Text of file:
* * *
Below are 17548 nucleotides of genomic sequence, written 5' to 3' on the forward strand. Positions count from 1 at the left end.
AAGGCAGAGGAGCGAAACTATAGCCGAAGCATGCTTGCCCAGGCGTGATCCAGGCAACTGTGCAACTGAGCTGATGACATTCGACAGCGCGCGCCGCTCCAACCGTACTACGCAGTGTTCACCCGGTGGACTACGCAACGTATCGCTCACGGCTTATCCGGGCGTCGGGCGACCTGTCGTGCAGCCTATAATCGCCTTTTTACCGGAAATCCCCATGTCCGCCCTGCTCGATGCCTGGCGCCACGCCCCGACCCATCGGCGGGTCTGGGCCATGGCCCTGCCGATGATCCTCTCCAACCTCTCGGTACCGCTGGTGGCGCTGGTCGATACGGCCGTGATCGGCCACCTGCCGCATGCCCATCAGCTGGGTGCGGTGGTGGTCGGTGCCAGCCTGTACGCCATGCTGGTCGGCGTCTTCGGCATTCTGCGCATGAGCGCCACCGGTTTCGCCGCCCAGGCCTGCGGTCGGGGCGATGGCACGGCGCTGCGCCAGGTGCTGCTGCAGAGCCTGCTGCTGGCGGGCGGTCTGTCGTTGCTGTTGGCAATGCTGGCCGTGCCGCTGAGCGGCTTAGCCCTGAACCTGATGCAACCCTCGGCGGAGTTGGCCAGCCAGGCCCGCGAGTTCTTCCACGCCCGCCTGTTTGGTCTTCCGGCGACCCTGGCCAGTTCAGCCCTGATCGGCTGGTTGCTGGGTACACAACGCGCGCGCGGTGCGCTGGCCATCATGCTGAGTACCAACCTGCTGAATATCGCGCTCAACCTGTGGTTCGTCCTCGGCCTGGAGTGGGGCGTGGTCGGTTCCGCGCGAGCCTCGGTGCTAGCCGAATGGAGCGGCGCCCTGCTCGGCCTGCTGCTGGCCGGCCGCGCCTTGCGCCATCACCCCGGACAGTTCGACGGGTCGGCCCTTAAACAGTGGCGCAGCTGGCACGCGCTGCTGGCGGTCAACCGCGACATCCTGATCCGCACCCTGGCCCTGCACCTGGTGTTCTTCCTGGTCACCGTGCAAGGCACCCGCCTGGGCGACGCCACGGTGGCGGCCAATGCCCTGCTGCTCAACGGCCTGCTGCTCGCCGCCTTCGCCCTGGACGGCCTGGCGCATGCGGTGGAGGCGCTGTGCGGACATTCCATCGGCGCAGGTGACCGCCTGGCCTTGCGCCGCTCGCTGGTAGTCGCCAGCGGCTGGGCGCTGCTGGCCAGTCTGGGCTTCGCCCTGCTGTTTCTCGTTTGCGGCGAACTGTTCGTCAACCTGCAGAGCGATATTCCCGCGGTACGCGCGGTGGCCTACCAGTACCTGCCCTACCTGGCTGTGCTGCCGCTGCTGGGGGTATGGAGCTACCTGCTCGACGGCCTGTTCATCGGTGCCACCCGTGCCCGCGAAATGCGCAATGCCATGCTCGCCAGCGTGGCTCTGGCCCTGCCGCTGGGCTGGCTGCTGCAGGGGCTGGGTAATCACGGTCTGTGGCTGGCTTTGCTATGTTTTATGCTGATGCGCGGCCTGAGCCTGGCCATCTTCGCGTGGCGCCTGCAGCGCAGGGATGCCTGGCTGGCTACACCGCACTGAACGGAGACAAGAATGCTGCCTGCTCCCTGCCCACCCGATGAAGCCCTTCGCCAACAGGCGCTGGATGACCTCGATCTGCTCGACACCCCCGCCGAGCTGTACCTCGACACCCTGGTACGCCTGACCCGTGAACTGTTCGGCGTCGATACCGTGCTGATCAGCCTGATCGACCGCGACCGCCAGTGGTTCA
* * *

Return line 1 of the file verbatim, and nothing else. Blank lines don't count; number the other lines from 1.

Below are 17548 nucleotides of genomic sequence, written 5' to 3' on the forward strand. Positions count from 1 at the left end.